Our first Issues & Ale event of the election season: a recap
We kicked off our first Issues & Ale event of the election season Monday night at the Beer Grotto in Lansing.
Zoe Clark and Rick Pluta, Michigan Radio’s It’s Just Politics team, led the discussion. The evening’s panelists were political consultants Joe DiSano and Joe Munem, co-hosts of the podcast Two Guys Named Joe. The night’s conversation revolved around Michigan’s role in the upcoming presidential election.
When everyone settled on their stools with pints in hand, Clark began the event. She posed a question many voters in the state are asking as we inch closer to the election:
HOST QUESTION: Is Michigan in play?
From the Democrats' point of view, DiSano said, “Not quite.”
“But I think it is being watched very, very carefully,” he said.
Michigan is what he'd call a “maintenance state” for Hillary Clinton. Donald Trump, on the other hand, needs Michigan. He needs a win in the upper Midwest, DiSano said.
From the Republican point of view, Munem said Michigan “is absolutely in play.”
Candidates weren’t visiting our state four years ago, he said, but they are now.
“Believe me, if Hillary Clinton and Donald Trump didn’t think there was some wiggle room to win votes here, they wouldn’t be here,” he said. “They’d be elsewhere.”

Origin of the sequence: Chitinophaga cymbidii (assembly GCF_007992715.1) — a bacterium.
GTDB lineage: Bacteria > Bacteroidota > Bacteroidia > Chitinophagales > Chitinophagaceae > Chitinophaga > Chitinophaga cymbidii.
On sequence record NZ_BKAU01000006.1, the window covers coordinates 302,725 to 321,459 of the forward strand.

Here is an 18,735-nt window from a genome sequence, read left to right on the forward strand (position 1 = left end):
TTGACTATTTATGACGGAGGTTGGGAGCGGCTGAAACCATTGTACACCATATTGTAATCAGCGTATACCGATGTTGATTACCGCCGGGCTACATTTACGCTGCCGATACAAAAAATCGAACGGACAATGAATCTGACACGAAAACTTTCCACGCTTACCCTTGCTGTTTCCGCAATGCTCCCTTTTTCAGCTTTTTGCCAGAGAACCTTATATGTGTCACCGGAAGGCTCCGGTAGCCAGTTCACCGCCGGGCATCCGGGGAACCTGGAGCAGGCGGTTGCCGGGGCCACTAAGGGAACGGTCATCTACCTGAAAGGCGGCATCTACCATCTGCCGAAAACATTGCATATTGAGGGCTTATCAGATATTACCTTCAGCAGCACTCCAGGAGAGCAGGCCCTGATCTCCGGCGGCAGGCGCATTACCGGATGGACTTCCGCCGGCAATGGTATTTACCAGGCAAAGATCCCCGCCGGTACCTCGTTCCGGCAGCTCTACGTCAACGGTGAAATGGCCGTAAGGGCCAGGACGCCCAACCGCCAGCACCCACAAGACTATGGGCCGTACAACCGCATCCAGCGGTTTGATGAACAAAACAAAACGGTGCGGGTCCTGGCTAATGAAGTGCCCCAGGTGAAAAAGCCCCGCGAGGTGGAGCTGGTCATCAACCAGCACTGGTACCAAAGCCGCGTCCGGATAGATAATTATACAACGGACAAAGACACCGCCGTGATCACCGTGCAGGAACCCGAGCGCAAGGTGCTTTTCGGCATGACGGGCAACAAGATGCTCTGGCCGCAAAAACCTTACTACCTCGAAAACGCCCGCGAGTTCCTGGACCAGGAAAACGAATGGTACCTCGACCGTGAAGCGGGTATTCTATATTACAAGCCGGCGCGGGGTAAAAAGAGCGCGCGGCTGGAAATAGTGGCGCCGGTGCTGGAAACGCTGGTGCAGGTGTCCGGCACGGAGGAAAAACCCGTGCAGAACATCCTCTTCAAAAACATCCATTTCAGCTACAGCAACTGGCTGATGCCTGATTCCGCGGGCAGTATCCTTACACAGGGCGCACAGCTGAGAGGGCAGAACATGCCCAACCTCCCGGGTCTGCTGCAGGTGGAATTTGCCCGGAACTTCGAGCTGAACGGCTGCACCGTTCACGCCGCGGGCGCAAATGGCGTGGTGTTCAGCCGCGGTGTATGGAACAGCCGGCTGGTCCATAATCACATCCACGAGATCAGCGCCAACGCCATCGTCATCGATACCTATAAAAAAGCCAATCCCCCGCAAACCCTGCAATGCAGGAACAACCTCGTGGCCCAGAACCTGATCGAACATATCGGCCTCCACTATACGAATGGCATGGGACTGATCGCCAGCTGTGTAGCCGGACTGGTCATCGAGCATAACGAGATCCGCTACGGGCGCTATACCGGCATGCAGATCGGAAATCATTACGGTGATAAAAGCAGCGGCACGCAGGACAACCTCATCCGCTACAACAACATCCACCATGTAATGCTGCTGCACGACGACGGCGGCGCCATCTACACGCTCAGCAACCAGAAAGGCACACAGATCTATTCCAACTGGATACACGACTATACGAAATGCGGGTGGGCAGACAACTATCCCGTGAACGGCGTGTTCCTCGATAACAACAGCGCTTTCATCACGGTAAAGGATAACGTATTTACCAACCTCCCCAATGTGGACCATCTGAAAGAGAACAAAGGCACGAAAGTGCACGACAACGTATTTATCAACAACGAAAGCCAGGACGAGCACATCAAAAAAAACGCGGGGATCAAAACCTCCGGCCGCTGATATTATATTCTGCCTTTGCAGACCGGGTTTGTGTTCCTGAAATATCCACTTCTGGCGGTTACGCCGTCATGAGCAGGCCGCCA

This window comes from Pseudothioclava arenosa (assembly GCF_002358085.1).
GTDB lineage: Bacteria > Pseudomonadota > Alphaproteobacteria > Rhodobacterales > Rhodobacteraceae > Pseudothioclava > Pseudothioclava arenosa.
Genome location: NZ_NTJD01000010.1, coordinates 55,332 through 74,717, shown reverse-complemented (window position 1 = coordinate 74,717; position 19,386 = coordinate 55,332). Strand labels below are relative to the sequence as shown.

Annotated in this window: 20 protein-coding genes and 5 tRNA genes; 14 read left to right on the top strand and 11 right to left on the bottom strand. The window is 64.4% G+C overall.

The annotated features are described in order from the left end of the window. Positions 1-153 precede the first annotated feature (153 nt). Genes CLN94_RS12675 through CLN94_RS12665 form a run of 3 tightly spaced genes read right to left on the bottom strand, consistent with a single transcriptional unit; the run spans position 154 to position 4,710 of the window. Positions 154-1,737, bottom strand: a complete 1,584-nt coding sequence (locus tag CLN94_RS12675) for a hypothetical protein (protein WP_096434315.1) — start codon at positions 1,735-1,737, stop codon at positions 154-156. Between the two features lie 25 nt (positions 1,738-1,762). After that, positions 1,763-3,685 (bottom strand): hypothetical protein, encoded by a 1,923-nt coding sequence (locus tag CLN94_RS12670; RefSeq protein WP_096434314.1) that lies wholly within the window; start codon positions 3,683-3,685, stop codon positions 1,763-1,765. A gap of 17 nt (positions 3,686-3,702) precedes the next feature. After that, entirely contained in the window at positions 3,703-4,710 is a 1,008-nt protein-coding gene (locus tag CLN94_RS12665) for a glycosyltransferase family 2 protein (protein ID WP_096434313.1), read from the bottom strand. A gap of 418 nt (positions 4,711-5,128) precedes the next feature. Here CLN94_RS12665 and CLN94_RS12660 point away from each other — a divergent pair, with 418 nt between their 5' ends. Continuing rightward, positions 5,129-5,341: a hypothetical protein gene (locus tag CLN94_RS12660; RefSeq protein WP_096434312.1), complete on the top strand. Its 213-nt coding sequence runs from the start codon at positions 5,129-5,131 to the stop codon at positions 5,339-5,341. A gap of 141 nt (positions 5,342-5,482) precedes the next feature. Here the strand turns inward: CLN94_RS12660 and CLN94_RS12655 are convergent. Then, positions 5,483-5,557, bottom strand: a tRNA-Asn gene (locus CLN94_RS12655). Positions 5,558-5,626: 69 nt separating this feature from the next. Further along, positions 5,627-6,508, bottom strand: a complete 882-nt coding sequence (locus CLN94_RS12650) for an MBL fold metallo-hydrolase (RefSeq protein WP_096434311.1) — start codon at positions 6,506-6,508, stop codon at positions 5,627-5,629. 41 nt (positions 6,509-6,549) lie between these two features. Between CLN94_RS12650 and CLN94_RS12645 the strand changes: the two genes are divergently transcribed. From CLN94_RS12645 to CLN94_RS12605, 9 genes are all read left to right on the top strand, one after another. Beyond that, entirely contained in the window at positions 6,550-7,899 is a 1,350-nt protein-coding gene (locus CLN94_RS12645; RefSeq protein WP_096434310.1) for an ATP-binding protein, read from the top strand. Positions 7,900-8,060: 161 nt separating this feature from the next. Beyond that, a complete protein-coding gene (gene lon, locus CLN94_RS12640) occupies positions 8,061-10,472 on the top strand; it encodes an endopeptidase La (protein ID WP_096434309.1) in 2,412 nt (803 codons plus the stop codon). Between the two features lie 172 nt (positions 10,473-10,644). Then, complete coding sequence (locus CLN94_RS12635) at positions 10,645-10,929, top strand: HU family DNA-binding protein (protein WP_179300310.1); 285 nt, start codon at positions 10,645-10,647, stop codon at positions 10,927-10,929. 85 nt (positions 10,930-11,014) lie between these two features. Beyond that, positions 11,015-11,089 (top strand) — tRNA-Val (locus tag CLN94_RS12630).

The two main party candidates were not the only focus of last night’s discussion, however. In fact, Munem told the audience he will not be voting for Trump this year. Instead, he’ll vote for Gary Johnson.
On that third-party note, several questions also came from the audience:
AUDIENCE QUESTION: Does this election suggest potential for a future of more than two parties in this country?
DiSano said for the health of the country, he’d love to see a competitive third party come forth.
“But I really don’t see it happening,” he said. “Because, as we’ve seen over the history of this country, one of the two parties usually absorbs the ideas and the energy of the emerging parties.”
AUDIENCE QUESTION: I realize some people say Trump is not part of the establishment and that’s why they like him, but does that mean they’re willing to look over the racism, the misogynistic tendencies and the xenophobia?
Munem said Trump faced 16 different opponents during the Republican primary.
“They ranged the spectrum of Republicans,” Munem said, “and he demolished all of them.”
“Because everything you just described – the racism, the misogyny – that’s a selling point,” DiSano said. “It’s a feature.”
HOST QUESTION: What issues will make people go from being apathetic to deciding it’s important to cast their votes?
“I find issues that make you very, very angry," DiSano said.
He said "the heart beats the brain" is a rule many voters operate under, and resentment toward others gets a lot of people to the voting booths.
Like Trump supporters, he said Democrats do this too.
“It’s just a little bit more polite,” he said. “I mean ,what do you think taxing the one percent is? It’s resentment too. It’s sound policy in my mind, but it’s also a motivator and it’s based in resentment.”
Once at the ballot box, Munem said voters this year still might wonder what to do next.
"Take a selfie!" an audience member suggested.
Listen below to hear Pluta explain why you can’t legally take a selfie at the ballot box in Michigan.
For the full Issues & Ale conversation, listen above.